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Friday, 28 March 2014

HANDARBEIT AND HOBBY - report from Cologne

Helena and I in Cologne
It is always exciting for us to travel to Cologne for the annual Handarbeit and Hobby trade show. Drawing such an international audience really does make it THE trade show of the year and attracts a huge diversity of exhibitors and visitors. We had the opportunity to meet with buyers from as far afield as Korea, Russia, the Netherlands, Finland and Belgium, as well as catching up with a few of our stockists from Germany.

We were rather disappointed with the location of our stand this year. As you can see from the picture below, there was an enormous pillar right in the middle of the stand which wasn't at all what we had expected! Although next year we are hoping to be much closer to Christphorous Verlag, the German publishers who are currently translating Wonderland into German - an exciting development for us and one that our prospective German stockists were so thrilled to hear.

Before and after - what a transformation!
 That pillar . . .

Aside from the vast array of stands with everything from fabric, yarn and crafting accessories this Show excels at putting on an excellent fashion show and Saturday night entertainment. Helena went along to the fashion show but was stopped in her tracks outside by a flashmob dance group organised by the Boshi Boys - see the short video below . . .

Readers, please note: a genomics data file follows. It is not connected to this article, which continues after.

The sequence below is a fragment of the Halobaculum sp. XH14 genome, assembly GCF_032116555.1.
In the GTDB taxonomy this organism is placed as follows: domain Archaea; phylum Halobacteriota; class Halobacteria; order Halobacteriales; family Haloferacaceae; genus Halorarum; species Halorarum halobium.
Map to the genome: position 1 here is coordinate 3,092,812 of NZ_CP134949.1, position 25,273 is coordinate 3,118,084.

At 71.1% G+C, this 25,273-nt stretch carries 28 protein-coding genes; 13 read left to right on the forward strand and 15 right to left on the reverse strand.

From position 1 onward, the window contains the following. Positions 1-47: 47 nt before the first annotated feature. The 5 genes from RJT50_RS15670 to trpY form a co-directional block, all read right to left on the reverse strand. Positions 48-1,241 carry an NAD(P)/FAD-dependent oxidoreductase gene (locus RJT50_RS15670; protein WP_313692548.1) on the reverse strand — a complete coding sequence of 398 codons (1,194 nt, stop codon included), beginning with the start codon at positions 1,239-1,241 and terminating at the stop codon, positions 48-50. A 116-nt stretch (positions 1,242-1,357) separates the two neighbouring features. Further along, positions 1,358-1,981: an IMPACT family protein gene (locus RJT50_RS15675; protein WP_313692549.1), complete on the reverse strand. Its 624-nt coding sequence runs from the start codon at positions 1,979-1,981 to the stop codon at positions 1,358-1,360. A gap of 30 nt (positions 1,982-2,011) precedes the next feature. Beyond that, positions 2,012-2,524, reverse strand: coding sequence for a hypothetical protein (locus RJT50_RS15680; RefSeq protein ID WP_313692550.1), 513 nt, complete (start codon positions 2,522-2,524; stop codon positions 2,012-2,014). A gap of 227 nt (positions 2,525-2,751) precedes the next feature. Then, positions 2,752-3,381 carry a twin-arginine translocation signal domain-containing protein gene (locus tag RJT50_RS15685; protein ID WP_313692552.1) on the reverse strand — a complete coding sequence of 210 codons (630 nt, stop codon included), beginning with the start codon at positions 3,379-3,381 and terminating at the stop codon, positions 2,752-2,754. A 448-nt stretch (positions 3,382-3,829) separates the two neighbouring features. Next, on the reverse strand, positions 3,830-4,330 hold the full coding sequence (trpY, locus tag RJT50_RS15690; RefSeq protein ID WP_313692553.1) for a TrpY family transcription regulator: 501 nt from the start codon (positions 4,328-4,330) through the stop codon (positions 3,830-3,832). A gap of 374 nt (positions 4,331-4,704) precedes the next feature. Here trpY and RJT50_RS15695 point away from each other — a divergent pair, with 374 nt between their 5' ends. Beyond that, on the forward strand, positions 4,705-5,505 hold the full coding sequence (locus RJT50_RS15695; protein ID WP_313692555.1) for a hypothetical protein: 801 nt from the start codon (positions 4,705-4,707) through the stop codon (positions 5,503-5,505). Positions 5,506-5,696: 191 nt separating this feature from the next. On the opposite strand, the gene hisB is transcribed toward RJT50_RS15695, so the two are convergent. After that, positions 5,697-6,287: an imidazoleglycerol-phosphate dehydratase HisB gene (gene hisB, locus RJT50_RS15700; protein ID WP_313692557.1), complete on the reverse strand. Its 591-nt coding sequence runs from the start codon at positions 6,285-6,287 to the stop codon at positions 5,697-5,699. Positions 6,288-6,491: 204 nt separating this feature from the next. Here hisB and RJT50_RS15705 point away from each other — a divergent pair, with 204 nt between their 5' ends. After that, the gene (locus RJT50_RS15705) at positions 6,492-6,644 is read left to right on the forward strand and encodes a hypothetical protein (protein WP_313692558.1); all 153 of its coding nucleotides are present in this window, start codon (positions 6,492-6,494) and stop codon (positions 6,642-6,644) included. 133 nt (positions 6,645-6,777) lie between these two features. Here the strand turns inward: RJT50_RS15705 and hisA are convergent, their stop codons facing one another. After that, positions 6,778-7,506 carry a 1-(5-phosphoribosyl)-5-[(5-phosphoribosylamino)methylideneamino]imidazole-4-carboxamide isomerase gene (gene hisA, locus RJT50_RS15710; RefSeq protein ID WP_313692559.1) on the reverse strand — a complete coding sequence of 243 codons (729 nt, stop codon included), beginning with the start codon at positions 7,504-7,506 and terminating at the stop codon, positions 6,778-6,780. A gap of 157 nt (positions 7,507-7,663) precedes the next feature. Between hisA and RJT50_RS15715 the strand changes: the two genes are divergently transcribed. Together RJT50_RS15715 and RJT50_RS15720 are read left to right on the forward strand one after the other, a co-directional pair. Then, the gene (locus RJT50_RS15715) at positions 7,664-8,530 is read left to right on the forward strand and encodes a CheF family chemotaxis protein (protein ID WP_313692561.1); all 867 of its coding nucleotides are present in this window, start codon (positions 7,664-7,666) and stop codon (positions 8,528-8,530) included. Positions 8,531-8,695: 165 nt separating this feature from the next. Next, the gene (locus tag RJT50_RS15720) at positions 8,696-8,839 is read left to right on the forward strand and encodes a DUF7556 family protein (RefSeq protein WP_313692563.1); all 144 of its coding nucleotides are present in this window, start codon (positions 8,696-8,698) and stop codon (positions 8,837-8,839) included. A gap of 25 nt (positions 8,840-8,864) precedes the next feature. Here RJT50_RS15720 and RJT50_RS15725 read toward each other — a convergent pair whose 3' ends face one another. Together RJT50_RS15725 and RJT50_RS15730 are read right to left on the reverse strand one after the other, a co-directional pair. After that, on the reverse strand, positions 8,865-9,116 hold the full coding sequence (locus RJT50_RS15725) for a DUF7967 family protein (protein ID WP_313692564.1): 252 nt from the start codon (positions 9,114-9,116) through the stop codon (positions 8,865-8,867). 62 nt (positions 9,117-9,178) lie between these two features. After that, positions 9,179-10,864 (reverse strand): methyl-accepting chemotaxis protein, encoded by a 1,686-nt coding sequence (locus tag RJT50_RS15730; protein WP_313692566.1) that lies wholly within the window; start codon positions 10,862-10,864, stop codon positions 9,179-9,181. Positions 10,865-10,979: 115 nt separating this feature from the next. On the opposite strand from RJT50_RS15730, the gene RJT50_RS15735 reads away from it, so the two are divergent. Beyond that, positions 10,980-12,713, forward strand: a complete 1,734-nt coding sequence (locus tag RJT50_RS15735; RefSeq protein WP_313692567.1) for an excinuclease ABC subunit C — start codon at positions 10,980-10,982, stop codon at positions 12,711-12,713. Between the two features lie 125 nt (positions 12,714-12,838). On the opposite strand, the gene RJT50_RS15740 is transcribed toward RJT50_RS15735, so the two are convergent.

The Boshi Boys proved to be really on trend at this years' Show - a crochet concept for cool, colourful hats that has filtered through to other brands. I imagine that the trend for these fun beanies straight from the snowboarding slopes will last for a good while yet.

As well as a business trip, this was a great excuse for Helena and I to spend some time together. We thoroughly enjoyed the Saturday night dinner and music entertainment, which I'm sure the organisers won't mind me saying is rather like being transported back to an 80's Eurovision extravaganza! We were lucky enough to be on the Rico table with Ellen and Yvonne and the rest of the Rico team - as you can see from the pictures, we had a very enjoyable evening.

From left: Yvonne, Ellen, Helena and I

For me, one of the most rewarding things this year was meeting the German stockists that signed up to stock MillaMia last year at H & H. You may remember that I was unable to attend as I'd not long had Johan, and so building on our existing relationships with them was invaluable for me. Thanks to Garnwelt and Wolle Roedel for stopping by the stand - it was lovely to meet you!
(posted by Katarina)

Friday, 21 March 2014

ERIK and Erika